Politics, et Cetera
A publication from The Political Forum, LLC
Tuesday, November 14, 2017
They Said It:
On the scheme of this barbarous philosophy, which is the offspring of cold hearts and muddy understandings, and which is as void of solid wisdom, as it is destitute of all taste and elegance, laws are to be supported only by their own terrors, and by the concern which each individual may find in them from his own private speculations, or can spare to them from his own private interests. In the groves of their academy, at the end of every visto, you see nothing but the gallows. Nothing is left which engages the affections on the part of the commonwealth. On the principles of this mechanic philosophy, our institutions can never be embodied, if I may use the expression, in persons; so as to create in us love, veneration, admiration, or attachment.
But power, of some kind or other, will survive the shock in which manners and opinions perish; and it will find other and worse means for its support. The usurpation which, in order to subvert ancient institutions, has destroyed ancient principles, will hold power by arts similar to those by which it has acquired it. When the old feudal and chivalrous spirit of Fealty, which, by freeing kings from fear, freed both kings and subjects from the precautions of tyranny, shall be extinct in the minds of men, plots and assassinations will be anticipated by preventive murder and preventive confiscation, and that long roll of grim and bloody maxims, which form the political code of all power, not standing on its own honor, and the honor of those who are to obey it. Kings will be tyrants from policy when subjects are rebels from principle.
Edmund Burke, Reflections on the Revolution in France, 1790.
THE NEW NORMAL.
If you paid any attention to the political news last week, then you might be under the impression that the world has, once again, turned on its axis. Moderate Democrats won governors races in New Jersey and Virginia. Democrats picked up seats at the state level, particularly in Virginia, meaning that the Revolution of 2016 has been reversed.
Color us skeptical.
Yes, the election in Virginia in particular was devastating for Republicans. Not only did they lose the governor’s race with a somewhat milquetoast candidate, but they lost it in historic fashion. The Democrat, Ralph Northam, won in a landslide. His nine-point margin was the largest Democratic win in more than thirty years. Additionally, and more significantly, Republicans may have lost control of the Commonwealth’s House of Delegates. Before the election, the GOP held a 66-34 seat advantage. As of today, the Democrats hold a 49-48 seat advantage, with three races eligible for recounts or too close to call. Now, Republicans lead in all three of these remaining contested seats, so they may yet retain their majority. But even if they do, their advantage in the House has been all but wiped out. For the first time in many election cycles, the Democrats have something significant about which to crow at the state and local levels.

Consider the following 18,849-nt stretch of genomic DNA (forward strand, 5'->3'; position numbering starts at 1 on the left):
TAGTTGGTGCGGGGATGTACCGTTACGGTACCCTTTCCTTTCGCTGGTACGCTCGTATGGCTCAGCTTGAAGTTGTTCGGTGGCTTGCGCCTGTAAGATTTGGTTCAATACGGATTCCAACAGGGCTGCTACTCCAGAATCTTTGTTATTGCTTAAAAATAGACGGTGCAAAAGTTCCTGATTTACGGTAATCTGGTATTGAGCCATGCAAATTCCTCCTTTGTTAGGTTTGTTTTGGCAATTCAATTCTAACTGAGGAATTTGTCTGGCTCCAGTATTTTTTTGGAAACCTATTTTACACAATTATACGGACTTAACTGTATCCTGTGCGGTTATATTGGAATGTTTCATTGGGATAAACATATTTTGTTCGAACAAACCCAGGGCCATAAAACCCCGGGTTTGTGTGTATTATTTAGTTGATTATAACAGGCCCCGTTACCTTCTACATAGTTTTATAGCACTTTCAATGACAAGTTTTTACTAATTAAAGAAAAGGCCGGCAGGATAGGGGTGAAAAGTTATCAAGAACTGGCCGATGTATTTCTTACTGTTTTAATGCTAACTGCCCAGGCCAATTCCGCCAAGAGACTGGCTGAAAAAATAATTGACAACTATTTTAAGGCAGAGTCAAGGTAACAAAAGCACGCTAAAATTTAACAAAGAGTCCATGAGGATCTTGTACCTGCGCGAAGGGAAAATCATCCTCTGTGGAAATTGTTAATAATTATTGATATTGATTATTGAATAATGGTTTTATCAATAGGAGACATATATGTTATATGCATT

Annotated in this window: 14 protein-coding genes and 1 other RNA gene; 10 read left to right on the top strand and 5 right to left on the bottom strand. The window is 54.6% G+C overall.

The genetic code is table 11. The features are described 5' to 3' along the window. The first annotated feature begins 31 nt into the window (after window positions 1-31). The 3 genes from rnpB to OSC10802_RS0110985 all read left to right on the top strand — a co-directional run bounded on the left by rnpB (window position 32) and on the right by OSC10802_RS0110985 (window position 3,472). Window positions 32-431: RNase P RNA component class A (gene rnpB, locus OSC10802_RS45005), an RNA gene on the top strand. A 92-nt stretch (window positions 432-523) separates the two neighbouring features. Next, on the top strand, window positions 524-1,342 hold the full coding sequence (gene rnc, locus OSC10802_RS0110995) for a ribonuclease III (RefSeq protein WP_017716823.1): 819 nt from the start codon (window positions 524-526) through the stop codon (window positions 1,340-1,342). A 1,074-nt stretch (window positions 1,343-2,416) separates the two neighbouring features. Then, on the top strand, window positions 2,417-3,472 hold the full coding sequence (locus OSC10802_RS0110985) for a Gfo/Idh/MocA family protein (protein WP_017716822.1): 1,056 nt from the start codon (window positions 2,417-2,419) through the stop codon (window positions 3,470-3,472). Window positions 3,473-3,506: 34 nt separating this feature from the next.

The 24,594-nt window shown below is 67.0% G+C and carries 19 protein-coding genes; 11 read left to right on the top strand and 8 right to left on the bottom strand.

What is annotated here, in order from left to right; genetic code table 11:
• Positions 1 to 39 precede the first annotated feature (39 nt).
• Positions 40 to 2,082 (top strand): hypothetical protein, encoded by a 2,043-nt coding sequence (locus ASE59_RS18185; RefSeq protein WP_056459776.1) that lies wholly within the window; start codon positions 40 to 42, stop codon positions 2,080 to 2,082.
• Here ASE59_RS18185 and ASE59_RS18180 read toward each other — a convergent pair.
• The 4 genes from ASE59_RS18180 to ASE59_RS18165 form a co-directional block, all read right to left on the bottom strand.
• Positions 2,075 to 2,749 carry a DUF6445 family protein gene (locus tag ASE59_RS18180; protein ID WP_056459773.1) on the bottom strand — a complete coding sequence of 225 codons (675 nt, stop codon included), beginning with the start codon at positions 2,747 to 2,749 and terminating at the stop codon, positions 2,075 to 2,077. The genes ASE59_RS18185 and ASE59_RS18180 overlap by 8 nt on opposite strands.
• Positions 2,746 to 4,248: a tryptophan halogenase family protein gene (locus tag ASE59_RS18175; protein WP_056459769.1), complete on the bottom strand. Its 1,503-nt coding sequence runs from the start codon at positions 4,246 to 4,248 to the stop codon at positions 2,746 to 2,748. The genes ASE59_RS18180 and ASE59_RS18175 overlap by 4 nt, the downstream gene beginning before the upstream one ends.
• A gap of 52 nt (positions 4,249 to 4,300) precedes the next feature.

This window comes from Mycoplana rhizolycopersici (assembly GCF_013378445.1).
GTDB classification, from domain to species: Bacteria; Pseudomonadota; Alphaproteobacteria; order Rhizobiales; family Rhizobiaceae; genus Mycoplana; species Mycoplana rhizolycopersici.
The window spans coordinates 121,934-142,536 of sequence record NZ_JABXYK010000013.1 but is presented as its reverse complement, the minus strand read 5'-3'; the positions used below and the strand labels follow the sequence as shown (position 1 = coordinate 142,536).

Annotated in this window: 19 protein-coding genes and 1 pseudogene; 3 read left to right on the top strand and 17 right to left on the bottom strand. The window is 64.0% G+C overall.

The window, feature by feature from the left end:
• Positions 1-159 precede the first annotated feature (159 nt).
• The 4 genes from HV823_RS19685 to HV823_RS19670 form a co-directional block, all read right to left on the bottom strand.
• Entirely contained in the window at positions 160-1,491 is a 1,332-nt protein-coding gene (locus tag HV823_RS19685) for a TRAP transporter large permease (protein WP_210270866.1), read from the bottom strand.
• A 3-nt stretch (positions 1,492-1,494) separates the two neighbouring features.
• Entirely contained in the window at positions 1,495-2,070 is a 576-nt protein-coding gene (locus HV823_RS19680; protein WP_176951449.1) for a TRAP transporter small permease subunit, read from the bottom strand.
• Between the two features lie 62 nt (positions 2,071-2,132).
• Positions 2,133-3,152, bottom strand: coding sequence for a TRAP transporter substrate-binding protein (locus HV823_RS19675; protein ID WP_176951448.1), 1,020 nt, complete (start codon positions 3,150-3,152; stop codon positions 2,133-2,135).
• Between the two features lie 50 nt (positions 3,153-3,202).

All of this in turn has prompted much speculation about the likely results in next year’s federal midterm elections and the impact that Donald Trump is having in the GOP. As Michael Barone, one of the best political commentators in the business notes, the election results have “led David Wasserman, the Cook Political Report’s ace House race analyst, to say Democrats are ‘slight favorites’ to overturn the Republicans’ 241-194 majority in the U.S. House.” Given that we predicted a possible midterm wave election three weeks ago – two weeks before this election – we concur, although we’re not sure that we’d use the modifier “slight.”
As for Trump, nearly everyone seems to think that this was all his fault. Everyone everywhere is unhappy with him, and therefore the morning line is that he and his toadies are doomed. Writing from the Left, the Washington Post’s Eugene Robinson insisted that the results were much, much more than they appeared. They should be interpreted not just as a message, but as a “righteous” message: